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Maligned Rifles: by Bill McLeod

20/08/2023 9:52 AM | Bob McMillan (Administrator)

I read a comment in a promotional magazine purportedly describing the virtues and drawbacks of the Remington Model Seven. The writer asserted that the rifles were known for losing accuracy after the first few shots and “sprayed” shots because of the light barrel. I had seen this same comment made in overseas publications. This comment caused me some concern because it was contrary to my own experience. For quite some years I worked for the importers of Remington rifles. One job I was tasked with was to test fire the rifles that had been returned to the company because they had been thought to be inaccurate by the purchaser. I have described the results of this test firing in a previous article but, in summary, there were three rifles that were inferior out of all the cases I checked. Only one was a Model Seven and that problem had nothing to do with inaccuracy caused by barrel heating.

One element was common in the rifles I test fired. Most were 308 calibre. I got to dread getting another one to test fire. When I could, I would palm off the actual shooting of these rifles to Robbie Walker, a mate from way back and a seriously competent rifle shot. Robbie didn’t seem to mind the recoil of these rifles. I found them challenging to shoot. My use of elephant rifles helped me with the correct technique in shooting them but they were still a handful. Sight picture, trigger control. Sight picture, trigger control. All of the rifles produced acceptable accuracy.

A common assertion by the purchaser was that the accuracy declined after a couple of shots. An observation here. Generally, the more shots you fire the larger the group will be. Three shot groups are often cited because three shot groups are more likely to be smaller than five shots or ten shot groups. I’ve seen a competent statistician's work on enlargement of group size relating to shot count. I would be torturing my memory to recall the exact increase in dispersal but might have been in the order of 1.6 times the size between three and five shots. For my competition rifles I like to shoot 20 shot groups. On Sunday, I saw Jason shooting 10 shot groups through his match rifle. The other comment I could make was if someone told me they got widely displaced shots when evaluating their rifle and this happened with Model Sevens I would certainly believe them. It is very easy to make a mistake with any of the elements necessary to achieve good results with a rifle. If you suggest that the shooter may have been responsible for the wild shots, you would be met with complete denial along with the assertion that the shooter was one of the best in New Zealand despite never showing up at the competitions.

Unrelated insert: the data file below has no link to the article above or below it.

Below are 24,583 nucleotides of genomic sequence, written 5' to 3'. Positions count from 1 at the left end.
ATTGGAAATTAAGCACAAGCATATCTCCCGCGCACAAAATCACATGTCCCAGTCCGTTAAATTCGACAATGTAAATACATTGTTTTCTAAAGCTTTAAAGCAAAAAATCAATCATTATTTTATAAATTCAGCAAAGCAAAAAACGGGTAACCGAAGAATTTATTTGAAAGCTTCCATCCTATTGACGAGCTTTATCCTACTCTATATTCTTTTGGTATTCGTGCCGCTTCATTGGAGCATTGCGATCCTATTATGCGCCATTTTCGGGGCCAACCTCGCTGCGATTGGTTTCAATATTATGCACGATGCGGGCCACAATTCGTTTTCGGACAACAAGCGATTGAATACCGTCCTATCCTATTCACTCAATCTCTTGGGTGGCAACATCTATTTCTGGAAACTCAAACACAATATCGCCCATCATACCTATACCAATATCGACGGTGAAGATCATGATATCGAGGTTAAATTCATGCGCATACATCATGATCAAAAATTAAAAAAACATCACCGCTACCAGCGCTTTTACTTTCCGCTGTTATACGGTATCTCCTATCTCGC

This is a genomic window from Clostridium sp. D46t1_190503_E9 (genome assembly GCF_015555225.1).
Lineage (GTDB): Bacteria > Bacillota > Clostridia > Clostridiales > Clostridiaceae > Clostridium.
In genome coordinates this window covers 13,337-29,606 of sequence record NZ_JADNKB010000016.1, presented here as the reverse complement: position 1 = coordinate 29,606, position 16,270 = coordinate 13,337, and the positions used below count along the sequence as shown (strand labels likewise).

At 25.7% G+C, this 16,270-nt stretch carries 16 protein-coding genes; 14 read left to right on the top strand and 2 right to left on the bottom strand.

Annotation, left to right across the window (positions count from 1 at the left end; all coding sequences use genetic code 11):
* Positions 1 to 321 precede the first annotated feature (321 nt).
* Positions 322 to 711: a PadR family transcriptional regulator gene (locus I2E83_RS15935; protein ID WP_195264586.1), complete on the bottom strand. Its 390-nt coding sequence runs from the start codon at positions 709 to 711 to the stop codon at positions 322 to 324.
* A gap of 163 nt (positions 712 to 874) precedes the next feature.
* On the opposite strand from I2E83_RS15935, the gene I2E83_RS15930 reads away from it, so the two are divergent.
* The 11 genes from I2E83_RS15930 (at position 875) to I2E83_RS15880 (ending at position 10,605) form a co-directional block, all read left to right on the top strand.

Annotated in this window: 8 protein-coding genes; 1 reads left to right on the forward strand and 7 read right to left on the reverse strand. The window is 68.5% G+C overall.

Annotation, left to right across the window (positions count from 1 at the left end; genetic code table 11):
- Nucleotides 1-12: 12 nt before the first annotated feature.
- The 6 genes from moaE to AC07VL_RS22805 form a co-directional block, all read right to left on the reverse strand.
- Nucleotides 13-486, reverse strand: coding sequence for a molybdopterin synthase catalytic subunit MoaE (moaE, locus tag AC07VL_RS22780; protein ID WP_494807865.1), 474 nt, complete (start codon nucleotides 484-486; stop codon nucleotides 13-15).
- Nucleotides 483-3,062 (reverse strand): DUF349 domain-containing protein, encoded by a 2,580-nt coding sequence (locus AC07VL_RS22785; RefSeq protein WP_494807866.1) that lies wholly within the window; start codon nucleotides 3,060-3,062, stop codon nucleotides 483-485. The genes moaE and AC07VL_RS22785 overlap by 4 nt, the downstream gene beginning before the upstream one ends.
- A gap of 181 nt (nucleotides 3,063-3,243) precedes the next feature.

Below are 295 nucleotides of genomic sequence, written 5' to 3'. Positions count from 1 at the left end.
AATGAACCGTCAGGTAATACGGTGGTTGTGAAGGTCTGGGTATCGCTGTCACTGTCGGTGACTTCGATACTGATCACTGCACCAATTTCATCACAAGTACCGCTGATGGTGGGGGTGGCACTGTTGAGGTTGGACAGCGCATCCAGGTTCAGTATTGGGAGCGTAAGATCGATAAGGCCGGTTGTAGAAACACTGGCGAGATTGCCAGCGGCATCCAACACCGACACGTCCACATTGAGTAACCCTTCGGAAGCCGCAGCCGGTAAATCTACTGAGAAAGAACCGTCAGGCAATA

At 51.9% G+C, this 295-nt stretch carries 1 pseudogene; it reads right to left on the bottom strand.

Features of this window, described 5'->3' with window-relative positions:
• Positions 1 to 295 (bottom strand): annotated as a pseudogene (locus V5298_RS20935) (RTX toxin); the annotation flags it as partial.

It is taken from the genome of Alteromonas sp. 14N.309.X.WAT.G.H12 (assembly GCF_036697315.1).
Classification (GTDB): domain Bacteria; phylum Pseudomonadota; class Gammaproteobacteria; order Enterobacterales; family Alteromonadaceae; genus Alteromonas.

At one time I must have got seriously annoyed by someone making these assertions. The company supplied me with a Model Seven in 223 to use as a demonstration rifle and also to compete with. The rifle I had been using was a Model 700 which was very accurate and which I had been successful with in competition. The Model Seven was noticeably lighter with way less weight on the front hand but I practiced with it till it felt comfortable. The competition I was shooting called for five shots prone, five sitting, then five standing at 100 metres, then, starting at 100, run forward to 60, load your rifle and fire five shots standing in a short time limit. This was repeated for the competition. All this shooting was done back to back so at the end of the series the barrel was burning hot. During one practice session I decided to check the accuracy of the rifle with a burning hot barrel. The group was five shots in an inch at 100 shot prone without a rest. My concern about hot barrel inaccuracy was proved wrong. I did use the rifle successfully in competition. I was distraught when the company took the rifle back to fill an order.

Recently my nephew gave me a Model Seven in 7-08. It is a lovely hunting rifle and is very accurate. Easy to carry and very effective on deer. Using my light handloads I find it comfortable and manageable for a competition at the range. Again, an earlier version, the Mohawk 600 in 243 is accurate and comfortable to shoot at the range.

So forgive me if I look a bit sceptical if someone asserts that a Model Seven sprays bullets after the first couple.

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